Part 1: Climate Change Adaptation
Hopes Reservoir, East Lothian
Climate change adaptation is about responding to the changes that we have seen in our climate over the last few decades, and preparing for the challenges that we will face as our climate continues to change. Climate change mitigation refers to efforts to reduce or prevent emissions of greenhouse gases, which have a direct impact on global average temperatures, and reducing the current concentration of CO2 by enhancing sinks (for example, increasing the area of forest).
Climate change adaptation and mitigation are intrinsically linked. The more global mitigation, the less we have to adapt to the impacts of climate change. The Scottish Government will always strive for the most ambitious, credible, emissions targets, however, our climate is already changing. No matter how successful we are at reducing our greenhouse gas emissions, it will still be necessary to adapt to climate change because many impacts of past emissions are already locked-in and will lead to changes in our climate for decades to come.
The Global Climate Emergency
In April 2019, the First Minister declared a global climate emergency. This announcement acknowledges the urgent challenge we face to reduce our greenhouse gas emissions and adapt to the changing climate. Scotland is showing strong global leadership in this challenge and has almost halved greenhouse gas emissions compared to the 1990 baseline. In May 2019, the Committee on Climate Change recommended a net-zero emission date for Scotland of 2045. Scottish Ministers acted immediately on that advice, amending the Climate Change Bill to set new emissions reduction targets of 70% and 90% by 2030 and 2040 respectively, and net-zero emissions by 2045. To support this, the Scottish Government has committed to update the Climate Change Plan within six months of the Bill receiving Royal Assent.
Scotland’s Changing Climate
#ShowYourStripes – Temperature change in Scotland from 1884-2018, Ed Hawkins
Scotland’s climate is warming, and through our public consultation we have heard about the changes already observed across Scotland, for example, a longer growing season and weather-related travel disruption.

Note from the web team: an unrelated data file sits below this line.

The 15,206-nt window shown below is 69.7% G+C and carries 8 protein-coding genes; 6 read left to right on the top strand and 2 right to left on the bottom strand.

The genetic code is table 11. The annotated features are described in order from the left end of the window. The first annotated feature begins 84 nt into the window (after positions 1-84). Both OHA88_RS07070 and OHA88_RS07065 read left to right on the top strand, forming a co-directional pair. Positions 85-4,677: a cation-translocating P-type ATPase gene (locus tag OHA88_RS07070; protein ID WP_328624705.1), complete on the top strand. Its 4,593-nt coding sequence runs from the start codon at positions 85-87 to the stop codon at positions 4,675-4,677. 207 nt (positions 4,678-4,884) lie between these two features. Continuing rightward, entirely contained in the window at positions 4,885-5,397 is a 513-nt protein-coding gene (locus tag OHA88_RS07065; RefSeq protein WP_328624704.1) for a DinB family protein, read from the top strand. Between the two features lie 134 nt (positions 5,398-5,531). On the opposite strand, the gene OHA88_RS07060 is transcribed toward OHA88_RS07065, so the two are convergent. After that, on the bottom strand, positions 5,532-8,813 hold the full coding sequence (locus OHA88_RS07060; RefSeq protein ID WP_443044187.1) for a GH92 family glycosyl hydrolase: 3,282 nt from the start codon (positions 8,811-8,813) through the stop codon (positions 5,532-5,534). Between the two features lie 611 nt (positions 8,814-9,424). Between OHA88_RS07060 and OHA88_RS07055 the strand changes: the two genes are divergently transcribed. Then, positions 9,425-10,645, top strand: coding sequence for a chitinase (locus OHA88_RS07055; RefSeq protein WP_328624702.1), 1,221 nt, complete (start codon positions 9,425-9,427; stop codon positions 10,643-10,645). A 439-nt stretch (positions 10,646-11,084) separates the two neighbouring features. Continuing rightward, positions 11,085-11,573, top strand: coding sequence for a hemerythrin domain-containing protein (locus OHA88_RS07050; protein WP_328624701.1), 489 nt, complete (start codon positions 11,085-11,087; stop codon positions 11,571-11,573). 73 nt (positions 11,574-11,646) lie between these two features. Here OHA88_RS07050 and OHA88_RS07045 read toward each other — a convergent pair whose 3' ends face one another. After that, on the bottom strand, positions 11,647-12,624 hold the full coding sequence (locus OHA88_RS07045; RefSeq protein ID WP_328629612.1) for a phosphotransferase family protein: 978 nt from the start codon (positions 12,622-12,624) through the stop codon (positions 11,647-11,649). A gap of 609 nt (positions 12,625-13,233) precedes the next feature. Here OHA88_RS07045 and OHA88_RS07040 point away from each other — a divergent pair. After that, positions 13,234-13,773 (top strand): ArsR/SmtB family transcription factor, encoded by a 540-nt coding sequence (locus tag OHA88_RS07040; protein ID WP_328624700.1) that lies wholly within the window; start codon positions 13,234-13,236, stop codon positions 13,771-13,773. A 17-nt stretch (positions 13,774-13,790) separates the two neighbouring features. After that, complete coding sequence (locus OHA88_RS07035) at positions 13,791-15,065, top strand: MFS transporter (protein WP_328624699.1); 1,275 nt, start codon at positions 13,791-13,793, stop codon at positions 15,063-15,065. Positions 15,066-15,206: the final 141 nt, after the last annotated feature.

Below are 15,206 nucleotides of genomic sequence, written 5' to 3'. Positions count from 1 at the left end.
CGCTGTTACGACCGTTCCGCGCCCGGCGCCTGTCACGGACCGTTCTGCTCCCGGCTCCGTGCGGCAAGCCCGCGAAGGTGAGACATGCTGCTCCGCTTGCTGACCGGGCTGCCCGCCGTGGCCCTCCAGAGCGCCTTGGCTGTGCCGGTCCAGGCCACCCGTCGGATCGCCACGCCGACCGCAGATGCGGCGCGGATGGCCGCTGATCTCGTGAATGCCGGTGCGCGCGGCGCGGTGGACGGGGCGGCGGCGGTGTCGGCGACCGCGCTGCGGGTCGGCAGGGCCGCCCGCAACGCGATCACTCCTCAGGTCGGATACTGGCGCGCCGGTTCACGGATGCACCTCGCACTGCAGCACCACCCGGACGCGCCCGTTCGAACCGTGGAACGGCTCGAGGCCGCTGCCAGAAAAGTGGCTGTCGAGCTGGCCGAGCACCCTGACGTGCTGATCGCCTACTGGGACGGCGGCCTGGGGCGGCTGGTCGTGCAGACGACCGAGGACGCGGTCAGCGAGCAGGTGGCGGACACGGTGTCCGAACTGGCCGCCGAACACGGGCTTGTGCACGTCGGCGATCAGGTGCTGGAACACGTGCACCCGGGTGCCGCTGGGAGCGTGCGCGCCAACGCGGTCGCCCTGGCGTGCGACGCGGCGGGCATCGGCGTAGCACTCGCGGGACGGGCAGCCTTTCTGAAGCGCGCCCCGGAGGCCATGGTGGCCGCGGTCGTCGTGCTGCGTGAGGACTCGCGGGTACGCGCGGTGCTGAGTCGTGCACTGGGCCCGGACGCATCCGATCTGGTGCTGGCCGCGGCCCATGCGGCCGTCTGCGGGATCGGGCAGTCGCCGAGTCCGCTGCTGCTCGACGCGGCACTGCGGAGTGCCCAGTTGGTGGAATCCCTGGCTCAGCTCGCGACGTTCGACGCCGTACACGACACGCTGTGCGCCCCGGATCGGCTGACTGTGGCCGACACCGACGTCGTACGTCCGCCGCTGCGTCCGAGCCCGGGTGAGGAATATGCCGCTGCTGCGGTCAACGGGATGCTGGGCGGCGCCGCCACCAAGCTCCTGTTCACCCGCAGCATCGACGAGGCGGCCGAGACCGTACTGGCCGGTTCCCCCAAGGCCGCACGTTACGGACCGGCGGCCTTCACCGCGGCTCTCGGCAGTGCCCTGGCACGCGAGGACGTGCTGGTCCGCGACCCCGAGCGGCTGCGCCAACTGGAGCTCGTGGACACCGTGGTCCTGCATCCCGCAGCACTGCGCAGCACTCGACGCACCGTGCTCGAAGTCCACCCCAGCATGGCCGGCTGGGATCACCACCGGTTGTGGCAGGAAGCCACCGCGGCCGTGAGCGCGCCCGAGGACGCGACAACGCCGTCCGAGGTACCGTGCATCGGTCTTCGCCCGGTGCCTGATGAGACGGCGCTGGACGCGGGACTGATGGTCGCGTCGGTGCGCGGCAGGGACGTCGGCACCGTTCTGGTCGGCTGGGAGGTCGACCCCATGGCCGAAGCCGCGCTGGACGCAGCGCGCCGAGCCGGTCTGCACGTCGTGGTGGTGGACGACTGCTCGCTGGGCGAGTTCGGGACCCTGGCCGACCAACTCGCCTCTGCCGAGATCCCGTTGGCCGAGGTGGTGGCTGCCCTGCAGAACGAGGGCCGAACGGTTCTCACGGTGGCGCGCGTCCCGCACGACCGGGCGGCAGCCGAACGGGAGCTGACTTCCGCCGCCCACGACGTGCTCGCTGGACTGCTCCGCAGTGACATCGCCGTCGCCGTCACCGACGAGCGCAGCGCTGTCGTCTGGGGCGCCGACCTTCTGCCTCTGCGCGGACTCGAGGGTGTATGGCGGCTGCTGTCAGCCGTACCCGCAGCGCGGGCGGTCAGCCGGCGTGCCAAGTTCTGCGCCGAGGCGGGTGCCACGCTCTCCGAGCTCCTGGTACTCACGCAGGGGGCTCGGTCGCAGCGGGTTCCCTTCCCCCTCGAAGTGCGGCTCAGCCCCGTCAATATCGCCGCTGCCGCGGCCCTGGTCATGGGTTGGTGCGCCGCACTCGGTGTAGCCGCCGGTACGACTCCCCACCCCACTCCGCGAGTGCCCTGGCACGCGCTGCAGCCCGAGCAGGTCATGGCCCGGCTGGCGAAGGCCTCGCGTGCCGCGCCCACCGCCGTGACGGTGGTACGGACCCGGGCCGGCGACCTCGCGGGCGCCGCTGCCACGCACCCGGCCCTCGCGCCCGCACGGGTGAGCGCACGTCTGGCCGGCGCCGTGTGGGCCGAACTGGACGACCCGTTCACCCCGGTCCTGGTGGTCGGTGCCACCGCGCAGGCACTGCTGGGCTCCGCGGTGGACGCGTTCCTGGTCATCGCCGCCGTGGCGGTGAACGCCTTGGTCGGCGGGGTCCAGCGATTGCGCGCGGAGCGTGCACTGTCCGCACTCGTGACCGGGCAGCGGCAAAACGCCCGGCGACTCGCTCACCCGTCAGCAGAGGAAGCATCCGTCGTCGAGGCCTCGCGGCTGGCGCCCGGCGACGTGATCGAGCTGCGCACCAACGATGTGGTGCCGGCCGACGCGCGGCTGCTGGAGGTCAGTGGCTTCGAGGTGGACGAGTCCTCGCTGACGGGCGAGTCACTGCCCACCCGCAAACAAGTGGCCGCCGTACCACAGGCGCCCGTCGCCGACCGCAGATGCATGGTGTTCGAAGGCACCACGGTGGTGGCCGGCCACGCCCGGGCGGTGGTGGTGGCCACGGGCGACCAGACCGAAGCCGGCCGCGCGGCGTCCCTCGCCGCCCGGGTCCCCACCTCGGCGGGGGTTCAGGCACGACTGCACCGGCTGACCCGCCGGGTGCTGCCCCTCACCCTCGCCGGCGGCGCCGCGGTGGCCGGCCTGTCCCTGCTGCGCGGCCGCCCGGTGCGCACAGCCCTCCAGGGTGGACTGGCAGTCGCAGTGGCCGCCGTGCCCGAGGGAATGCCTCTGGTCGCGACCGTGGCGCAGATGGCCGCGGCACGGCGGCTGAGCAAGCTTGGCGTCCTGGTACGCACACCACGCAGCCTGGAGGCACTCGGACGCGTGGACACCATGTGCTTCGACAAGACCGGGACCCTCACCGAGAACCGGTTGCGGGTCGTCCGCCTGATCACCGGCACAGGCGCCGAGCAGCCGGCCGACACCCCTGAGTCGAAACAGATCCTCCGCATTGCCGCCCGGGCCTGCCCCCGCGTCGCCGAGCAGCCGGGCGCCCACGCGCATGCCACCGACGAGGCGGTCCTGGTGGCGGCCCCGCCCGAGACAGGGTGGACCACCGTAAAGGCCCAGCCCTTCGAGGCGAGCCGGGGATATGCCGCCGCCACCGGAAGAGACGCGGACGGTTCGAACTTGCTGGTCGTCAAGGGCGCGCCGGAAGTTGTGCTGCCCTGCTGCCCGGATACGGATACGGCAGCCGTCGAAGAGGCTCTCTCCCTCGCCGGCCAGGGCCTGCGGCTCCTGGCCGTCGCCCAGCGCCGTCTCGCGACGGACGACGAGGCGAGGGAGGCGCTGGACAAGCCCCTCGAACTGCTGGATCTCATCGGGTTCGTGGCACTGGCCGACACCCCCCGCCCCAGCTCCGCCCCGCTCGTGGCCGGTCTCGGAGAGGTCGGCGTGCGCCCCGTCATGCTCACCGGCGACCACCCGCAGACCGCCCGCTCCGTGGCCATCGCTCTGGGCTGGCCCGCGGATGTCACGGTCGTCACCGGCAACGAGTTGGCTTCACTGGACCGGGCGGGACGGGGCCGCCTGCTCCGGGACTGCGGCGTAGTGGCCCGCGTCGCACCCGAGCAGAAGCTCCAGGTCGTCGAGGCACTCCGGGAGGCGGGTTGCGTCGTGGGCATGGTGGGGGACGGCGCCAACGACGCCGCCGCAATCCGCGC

Scotland’s 10 warmest years on record have all been since 1997. The average temperature in the last decade (2009-2018) was 0.67°C warmer than the 1961-1990 average.
The warmest year on record was 2014.
Scotland’s annual average rainfall in the last decade (2009-2018) was 15% wetter than the 1961-1990 average, with winters 25% wetter.
The wettest year on record was 2011.
Mean sea level around the UK has risen by approximately 1.4 mm per year from the start of the 20th century, when corrected for land movement.
In winter 2015-16, Scottish communities experienced unprecedented floods, with long lasting impacts on the affected residents. 2018 brought weather extremes, with an extremely cold winter and hot summer indicating some of the weather challenges that could lie ahead for Scotland.
In other parts of the world, two devastating cyclones in a matter of weeks killed hundreds of people and left around three million needing help in Southern Africa, including Malawi where Scotland has close connections. These events, globally and in Scotland, clearly demonstrate the dangers of more frequent extreme weather and climate change and the benefits of being prepared. Climate projections indicate that the climate trends observed over the last century will continue and intensify over the coming decades. We can expect future changes in climate to be far greater than anything we have seen in the past.
UK Climate Projections
The UK Climate Projections (UKCP18) illustrate a range of future climate scenarios until 2100 – presenting increasing summer and winter temperatures, more frequent extreme weather and rising sea levels.
The projections are based on the latest climate science from the Met Office and around the world, and include additional observations and updated views of how emissions may change in the future. They have also been subject to an independent peer review, and these improvements increase our confidence in their prediction of future climate.
In 2019, more projections will be provided, to complement those launched in November 2018, at finer spatial scales comparable to those used for weather forecasting. This high resolution data will provide information on events such as localised heavy summer rainfall, which can result in severe flooding.
The UK Government and devolved administrations will make use of UKCP18 to inform their adaptation and mitigation planning and decision-making, including the next Climate Change Risk Assessment (UK CCRA), due in 2022.
Adaptation Scotland, funded by the Scottish Government, are working with Scottish Natural Heritage (SNH), Scottish Environment Protection Agency (SEPA), Historic Environment Scotland (HES) and the Met Office to develop a climate projections summary specifically for Scotland based on UKCP18, due for publication in Autumn 2019.
A summary of projected changes to Scotland’s climate is included below.